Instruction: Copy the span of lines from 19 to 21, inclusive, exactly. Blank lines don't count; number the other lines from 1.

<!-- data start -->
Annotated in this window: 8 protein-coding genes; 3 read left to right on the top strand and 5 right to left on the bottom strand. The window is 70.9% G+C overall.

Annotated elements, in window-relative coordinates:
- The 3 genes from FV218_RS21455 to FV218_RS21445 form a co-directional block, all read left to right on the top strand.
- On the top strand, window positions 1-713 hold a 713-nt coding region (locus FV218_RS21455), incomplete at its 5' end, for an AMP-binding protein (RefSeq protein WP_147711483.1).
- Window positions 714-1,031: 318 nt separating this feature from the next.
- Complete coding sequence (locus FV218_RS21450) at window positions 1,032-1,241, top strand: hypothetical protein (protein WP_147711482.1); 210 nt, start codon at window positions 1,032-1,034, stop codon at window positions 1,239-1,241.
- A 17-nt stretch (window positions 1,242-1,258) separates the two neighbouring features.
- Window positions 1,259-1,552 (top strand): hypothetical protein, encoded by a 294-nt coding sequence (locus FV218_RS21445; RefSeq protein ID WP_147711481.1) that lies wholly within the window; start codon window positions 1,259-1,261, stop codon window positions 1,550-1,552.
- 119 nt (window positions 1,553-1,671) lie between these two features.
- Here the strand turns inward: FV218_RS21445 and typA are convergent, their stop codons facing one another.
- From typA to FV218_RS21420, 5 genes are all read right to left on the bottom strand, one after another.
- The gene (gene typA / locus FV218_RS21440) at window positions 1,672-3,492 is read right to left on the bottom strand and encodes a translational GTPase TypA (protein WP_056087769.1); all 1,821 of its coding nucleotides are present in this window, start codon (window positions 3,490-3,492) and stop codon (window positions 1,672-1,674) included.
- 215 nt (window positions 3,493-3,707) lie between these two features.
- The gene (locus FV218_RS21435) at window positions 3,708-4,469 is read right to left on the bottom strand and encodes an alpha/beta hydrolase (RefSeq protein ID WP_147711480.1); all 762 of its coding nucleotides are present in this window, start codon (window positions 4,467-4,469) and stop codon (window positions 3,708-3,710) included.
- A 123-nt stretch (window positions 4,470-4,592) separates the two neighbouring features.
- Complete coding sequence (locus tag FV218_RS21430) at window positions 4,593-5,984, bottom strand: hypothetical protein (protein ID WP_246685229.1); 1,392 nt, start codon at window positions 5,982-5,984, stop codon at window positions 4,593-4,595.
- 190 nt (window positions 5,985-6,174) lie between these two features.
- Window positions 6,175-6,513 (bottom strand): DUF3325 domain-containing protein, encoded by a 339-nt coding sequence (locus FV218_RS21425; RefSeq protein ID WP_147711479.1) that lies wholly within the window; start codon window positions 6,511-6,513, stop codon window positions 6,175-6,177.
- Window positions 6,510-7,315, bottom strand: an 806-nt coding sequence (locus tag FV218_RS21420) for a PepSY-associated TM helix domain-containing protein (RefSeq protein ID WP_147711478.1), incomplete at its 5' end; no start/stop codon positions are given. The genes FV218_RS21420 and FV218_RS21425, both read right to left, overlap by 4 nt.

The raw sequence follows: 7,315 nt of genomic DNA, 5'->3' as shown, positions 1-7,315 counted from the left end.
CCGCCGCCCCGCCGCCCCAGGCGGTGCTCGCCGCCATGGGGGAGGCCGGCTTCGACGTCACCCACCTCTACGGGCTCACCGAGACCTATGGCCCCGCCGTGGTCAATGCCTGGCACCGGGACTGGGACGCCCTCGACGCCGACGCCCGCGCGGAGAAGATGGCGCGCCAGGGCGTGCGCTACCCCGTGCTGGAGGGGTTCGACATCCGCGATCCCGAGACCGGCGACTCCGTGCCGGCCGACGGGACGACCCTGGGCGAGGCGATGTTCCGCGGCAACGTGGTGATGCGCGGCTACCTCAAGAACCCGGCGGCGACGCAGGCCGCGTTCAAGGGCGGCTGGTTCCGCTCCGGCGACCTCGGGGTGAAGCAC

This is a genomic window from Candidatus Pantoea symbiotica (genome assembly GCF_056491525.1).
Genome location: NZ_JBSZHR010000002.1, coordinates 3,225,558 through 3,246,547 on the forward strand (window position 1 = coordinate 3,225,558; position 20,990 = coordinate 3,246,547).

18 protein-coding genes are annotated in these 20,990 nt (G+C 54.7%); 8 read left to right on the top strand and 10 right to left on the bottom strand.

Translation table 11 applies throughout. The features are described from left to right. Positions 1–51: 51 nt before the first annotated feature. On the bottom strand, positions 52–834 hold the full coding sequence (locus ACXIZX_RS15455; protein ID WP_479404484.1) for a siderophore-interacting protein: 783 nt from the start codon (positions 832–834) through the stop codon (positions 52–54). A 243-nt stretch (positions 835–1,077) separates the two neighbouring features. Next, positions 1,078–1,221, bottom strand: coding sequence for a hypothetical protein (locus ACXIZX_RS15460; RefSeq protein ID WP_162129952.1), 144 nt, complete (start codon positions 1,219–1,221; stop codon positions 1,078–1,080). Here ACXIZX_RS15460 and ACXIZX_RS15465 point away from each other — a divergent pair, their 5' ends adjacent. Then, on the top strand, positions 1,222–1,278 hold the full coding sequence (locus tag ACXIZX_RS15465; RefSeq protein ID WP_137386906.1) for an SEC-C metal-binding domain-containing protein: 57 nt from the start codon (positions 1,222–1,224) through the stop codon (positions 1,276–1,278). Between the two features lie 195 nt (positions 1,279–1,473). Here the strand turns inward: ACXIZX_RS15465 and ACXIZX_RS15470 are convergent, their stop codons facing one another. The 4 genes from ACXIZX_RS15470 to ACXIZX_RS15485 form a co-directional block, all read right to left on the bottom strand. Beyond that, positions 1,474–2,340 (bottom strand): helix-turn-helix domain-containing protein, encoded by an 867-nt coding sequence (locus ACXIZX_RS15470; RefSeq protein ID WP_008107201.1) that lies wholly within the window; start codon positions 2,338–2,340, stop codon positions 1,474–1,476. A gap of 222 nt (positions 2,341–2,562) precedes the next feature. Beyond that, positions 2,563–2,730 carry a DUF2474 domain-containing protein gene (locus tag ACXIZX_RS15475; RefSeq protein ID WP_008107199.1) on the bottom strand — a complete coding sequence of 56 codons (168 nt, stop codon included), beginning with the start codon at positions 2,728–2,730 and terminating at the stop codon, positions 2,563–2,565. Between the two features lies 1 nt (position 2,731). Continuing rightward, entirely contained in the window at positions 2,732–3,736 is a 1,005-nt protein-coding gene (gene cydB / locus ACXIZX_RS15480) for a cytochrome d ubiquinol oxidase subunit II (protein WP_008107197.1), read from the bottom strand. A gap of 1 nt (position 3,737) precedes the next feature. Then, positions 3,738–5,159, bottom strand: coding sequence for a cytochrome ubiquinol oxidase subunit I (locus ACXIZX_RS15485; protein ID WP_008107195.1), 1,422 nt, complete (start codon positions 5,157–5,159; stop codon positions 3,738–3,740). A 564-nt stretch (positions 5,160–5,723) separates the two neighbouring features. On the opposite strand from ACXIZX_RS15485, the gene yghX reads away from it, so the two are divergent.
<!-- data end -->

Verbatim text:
- Window positions 6,510-7,315, bottom strand: an 806-nt coding sequence (locus tag FV218_RS21420) for a PepSY-associated TM helix domain-containing protein (RefSeq protein ID WP_147711478.1), incomplete at its 5' end; no start/stop codon positions are given. The genes FV218_RS21420 and FV218_RS21425, both read right to left, overlap by 4 nt.

The raw sequence follows: 7,315 nt of genomic DNA, 5'->3' as shown, positions 1-7,315 counted from the left end.
CCGCCGCCCCGCCGCCCCAGGCGGTGCTCGCCGCCATGGGGGAGGCCGGCTTCGACGTCACCCACCTCTACGGGCTCACCGAGACCTATGGCCCCGCCGTGGTCAATGCCTGGCACCGGGACTGGGACGCCCTCGACGCCGACGCCCGCGCGGAGAAGATGGCGCGCCAGGGCGTGCGCTACCCCGTGCTGGAGGGGTTCGACATCCGCGATCCCGAGACCGGCGACTCCGTGCCGGCCGACGGGACGACCCTGGGCGAGGCGATGTTCCGCGGCAACGTGGTGATGCGCGGCTACCTCAAGAACCCGGCGGCGACGCAGGCCGCGTTCAAGGGCGGCTGGTTCCGCTCCGGCGACCTCGGGGTGAAGCAC